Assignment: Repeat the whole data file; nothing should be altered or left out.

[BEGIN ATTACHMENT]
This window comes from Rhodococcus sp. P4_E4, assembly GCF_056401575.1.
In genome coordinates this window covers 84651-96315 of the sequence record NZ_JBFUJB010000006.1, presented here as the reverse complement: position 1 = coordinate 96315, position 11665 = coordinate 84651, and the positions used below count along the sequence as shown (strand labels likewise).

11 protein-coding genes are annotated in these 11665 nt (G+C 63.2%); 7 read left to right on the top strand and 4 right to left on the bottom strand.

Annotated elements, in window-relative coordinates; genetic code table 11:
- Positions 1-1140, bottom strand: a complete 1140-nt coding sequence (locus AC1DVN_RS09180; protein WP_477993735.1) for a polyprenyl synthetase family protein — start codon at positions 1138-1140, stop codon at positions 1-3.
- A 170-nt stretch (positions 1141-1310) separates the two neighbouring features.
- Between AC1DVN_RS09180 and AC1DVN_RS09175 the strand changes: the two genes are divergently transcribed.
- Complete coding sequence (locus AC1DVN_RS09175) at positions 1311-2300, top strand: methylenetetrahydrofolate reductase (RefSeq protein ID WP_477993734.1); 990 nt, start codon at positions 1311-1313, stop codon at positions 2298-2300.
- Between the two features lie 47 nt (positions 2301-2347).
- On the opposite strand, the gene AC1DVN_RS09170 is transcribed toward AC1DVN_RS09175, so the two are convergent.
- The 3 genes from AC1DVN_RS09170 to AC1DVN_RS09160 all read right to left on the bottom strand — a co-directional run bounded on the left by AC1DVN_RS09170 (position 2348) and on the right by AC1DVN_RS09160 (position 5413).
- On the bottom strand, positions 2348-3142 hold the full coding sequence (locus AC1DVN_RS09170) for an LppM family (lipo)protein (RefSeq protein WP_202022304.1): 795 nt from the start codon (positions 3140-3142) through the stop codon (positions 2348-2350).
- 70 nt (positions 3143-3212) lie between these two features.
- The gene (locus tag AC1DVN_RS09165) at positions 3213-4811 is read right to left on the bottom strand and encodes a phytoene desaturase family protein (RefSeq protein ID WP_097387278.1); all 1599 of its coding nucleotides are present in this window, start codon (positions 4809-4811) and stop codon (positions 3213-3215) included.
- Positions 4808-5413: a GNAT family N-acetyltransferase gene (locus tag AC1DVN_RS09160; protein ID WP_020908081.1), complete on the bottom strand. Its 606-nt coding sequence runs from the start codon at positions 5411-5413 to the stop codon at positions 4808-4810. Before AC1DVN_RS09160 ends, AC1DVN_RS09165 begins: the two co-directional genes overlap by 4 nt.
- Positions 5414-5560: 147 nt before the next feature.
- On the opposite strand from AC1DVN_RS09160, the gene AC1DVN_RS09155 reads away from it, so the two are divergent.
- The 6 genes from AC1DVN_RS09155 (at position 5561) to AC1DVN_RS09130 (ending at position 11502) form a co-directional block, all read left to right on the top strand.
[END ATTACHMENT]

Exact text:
This window comes from Rhodococcus sp. P4_E4, assembly GCF_056401575.1.
In genome coordinates this window covers 84651-96315 of the sequence record NZ_JBFUJB010000006.1, presented here as the reverse complement: position 1 = coordinate 96315, position 11665 = coordinate 84651, and the positions used below count along the sequence as shown (strand labels likewise).

11 protein-coding genes are annotated in these 11665 nt (G+C 63.2%); 7 read left to right on the top strand and 4 right to left on the bottom strand.

Annotated elements, in window-relative coordinates; genetic code table 11:
- Positions 1-1140, bottom strand: a complete 1140-nt coding sequence (locus AC1DVN_RS09180; protein WP_477993735.1) for a polyprenyl synthetase family protein — start codon at positions 1138-1140, stop codon at positions 1-3.
- A 170-nt stretch (positions 1141-1310) separates the two neighbouring features.
- Between AC1DVN_RS09180 and AC1DVN_RS09175 the strand changes: the two genes are divergently transcribed.
- Complete coding sequence (locus AC1DVN_RS09175) at positions 1311-2300, top strand: methylenetetrahydrofolate reductase (RefSeq protein ID WP_477993734.1); 990 nt, start codon at positions 1311-1313, stop codon at positions 2298-2300.
- Between the two features lie 47 nt (positions 2301-2347).
- On the opposite strand, the gene AC1DVN_RS09170 is transcribed toward AC1DVN_RS09175, so the two are convergent.
- The 3 genes from AC1DVN_RS09170 to AC1DVN_RS09160 all read right to left on the bottom strand — a co-directional run bounded on the left by AC1DVN_RS09170 (position 2348) and on the right by AC1DVN_RS09160 (position 5413).
- On the bottom strand, positions 2348-3142 hold the full coding sequence (locus AC1DVN_RS09170) for an LppM family (lipo)protein (RefSeq protein WP_202022304.1): 795 nt from the start codon (positions 3140-3142) through the stop codon (positions 2348-2350).
- 70 nt (positions 3143-3212) lie between these two features.
- The gene (locus tag AC1DVN_RS09165) at positions 3213-4811 is read right to left on the bottom strand and encodes a phytoene desaturase family protein (RefSeq protein ID WP_097387278.1); all 1599 of its coding nucleotides are present in this window, start codon (positions 4809-4811) and stop codon (positions 3213-3215) included.
- Positions 4808-5413: a GNAT family N-acetyltransferase gene (locus tag AC1DVN_RS09160; protein ID WP_020908081.1), complete on the bottom strand. Its 606-nt coding sequence runs from the start codon at positions 5411-5413 to the stop codon at positions 4808-4810. Before AC1DVN_RS09160 ends, AC1DVN_RS09165 begins: the two co-directional genes overlap by 4 nt.
- Positions 5414-5560: 147 nt before the next feature.
- On the opposite strand from AC1DVN_RS09160, the gene AC1DVN_RS09155 reads away from it, so the two are divergent.
- The 6 genes from AC1DVN_RS09155 (at position 5561) to AC1DVN_RS09130 (ending at position 11502) form a co-directional block, all read left to right on the top strand.